Early action is important. With an erosion of traditional family relationships, research indicates that children of all backgrounds and cultures are increasingly learning their character values through environmental influences that include peer pressure, pop trends, celebrity figures, and messages conveyed through music, television, movies, social media and video games. This is not to say that children do not still learn character lessons from what they see at home; they certainly do, it's just that many of those lessons are not always positive. A child's character matrix (internal guidance system) is programmed by the time they are about 12 or 13 years old. At around that age, most teens somehow evolve into "enlightened beings" who believe they know more about everything in life than their parents or elders, and become much harder to influence going forward. Proactive character education, therefore, is best administered earlier, rather than later. EAFK seeks to reach and teach kids the right stuff before they reach adolescence.
State legislatures are becoming serious about character education. Since 1999, an increasing number of lawmakers have responded to the need for character education in public schools. 36 states have found character education imporant enough to enact legislation that either mandates or strongly encourages its instruction in the classroom. 7 additional states are on record as supporting character education, but have yet to create any official legislation.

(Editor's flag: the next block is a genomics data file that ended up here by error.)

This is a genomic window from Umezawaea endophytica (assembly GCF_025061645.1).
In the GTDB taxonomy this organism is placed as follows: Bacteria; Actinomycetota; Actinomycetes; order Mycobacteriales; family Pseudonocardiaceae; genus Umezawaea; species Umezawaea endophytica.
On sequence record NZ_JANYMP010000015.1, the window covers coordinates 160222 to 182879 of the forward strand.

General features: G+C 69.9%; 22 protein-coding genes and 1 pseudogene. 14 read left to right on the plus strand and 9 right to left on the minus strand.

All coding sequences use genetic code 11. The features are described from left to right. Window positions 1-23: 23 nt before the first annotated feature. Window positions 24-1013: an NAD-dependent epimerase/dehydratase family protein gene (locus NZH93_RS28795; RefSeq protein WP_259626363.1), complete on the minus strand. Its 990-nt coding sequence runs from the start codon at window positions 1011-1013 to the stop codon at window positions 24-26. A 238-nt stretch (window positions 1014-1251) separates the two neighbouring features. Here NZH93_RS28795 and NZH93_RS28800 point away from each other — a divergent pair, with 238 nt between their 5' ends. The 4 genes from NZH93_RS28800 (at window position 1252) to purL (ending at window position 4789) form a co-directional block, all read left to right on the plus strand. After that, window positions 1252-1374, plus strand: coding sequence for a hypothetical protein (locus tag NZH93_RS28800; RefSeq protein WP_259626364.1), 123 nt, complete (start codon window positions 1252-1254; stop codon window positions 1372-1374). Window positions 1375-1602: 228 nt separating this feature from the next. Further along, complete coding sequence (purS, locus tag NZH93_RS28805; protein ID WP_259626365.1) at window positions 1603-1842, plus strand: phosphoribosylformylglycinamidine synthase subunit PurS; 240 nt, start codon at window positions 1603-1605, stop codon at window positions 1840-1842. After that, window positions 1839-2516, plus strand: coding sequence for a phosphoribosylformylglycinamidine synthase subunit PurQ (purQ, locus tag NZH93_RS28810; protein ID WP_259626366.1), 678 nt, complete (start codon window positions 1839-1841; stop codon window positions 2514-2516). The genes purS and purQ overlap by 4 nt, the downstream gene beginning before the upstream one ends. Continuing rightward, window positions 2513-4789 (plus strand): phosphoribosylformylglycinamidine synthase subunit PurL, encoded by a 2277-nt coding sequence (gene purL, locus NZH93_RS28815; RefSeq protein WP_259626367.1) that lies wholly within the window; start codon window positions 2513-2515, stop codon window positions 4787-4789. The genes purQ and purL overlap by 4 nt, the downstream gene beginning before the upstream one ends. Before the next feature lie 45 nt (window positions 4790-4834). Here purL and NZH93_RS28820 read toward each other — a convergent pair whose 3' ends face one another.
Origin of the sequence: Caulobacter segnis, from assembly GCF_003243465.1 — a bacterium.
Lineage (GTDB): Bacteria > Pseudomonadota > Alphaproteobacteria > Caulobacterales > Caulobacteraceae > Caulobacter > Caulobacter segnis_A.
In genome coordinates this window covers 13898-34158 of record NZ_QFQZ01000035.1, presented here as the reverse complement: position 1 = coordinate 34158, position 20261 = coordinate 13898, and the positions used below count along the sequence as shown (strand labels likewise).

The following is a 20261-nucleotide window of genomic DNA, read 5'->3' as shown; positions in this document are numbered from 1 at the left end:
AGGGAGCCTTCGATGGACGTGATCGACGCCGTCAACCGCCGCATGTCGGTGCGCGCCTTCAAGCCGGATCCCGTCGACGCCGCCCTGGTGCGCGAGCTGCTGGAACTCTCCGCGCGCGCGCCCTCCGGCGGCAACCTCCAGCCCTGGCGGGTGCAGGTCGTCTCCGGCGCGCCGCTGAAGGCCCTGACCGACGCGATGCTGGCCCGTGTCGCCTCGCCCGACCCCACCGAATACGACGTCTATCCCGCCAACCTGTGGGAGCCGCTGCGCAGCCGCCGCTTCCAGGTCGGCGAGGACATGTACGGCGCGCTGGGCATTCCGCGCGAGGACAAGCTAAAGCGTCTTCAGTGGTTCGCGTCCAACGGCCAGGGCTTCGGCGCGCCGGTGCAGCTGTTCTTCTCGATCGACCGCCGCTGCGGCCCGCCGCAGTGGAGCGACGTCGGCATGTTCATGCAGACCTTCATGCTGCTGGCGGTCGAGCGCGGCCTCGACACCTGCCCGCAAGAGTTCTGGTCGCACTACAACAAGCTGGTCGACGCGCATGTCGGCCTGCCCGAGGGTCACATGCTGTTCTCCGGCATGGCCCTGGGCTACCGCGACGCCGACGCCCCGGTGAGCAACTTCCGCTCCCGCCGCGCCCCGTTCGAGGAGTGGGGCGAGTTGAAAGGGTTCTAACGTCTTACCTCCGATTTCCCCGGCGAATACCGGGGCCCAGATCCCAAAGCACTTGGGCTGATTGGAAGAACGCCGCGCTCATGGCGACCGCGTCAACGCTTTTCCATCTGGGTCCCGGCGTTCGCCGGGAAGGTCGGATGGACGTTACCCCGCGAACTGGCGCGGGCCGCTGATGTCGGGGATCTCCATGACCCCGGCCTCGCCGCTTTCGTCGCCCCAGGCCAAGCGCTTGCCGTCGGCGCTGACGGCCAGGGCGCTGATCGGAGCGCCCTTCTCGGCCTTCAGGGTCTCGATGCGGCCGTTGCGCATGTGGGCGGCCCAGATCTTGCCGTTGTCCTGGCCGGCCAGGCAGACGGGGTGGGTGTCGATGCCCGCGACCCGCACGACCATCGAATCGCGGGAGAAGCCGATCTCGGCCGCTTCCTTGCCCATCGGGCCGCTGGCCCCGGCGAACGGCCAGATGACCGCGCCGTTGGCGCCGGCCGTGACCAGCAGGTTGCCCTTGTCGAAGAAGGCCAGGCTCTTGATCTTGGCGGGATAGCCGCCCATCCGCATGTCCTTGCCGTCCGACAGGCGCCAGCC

Tradition. What business does Rotary have in character building? HerbTaylor, past Rotary International President and author of the Four Way Test once said, "I believe that the great opportunity and the great responsibility of Rotary rests in the field of building character, in the building of men." The character attribute of "Service" is not intrinsic; it must be engrained early in life to be realized. If service organizations do not become involved with developing selfless, service-oriented children today, then there will be few people finding the time to join their ranks tomorrow. Built around the Four Way Test, EAFK effectively instills the habit of "service above self" during a child's most formative years.
Character education is no longer an option. Being highly educated does not make one a good person. Ethical impairment is stealthy, but reveals itself through symptoms such as dishonesty, irresponsibility, disresect, hatred, jealousy, greed, and indifference to others. These attributes can destroy a society, leading to anti-social behaviors like cheating, lying, violence, deception, intolerance, and immorality. EAFK deals with the causes of ethical impairment instead of trying to mitigate the symptoms. EAFK changes the way children think and relate to the world around them. Think of it as preventing future catastrophies before they occur.
Rotary International President K.R. Ravindran and Space Center Rotarians after an EAFK knighting ceremony at Whitcomb Elementary School in Houston, Texas.
EAFK is required for all students on campus, just like core subjects. EAFK is not merely a voluntary program for a few good kids to sign up for. Using Rotary's Four Way Test as a modern code of chivalry, participation in EAFK is mandatory for each student at every grade level, from Kindergarten through 8th grade. EAFK is prioritized at every participating campus, which eventually influences the culture of the entire school.
EAFK works. Many character education programs are shallow, ineffective exercises in futility. Platitudes and posters don't modify thought and behavior very much. Busy teachers don't have the time or experience to develop their own character lessons. Schools that use EAFK as directed report real results, including significantly fewer disciplinary referrals and incidents of campus bullying (50%-75% on average); better relationship skills; classroom teaching time recovery for other subjects (45 minutes per day, on average), culminating in overall academic improvement; enthusiastic parental involvement and support; and significantly greater student participation in school-wide charitable activities.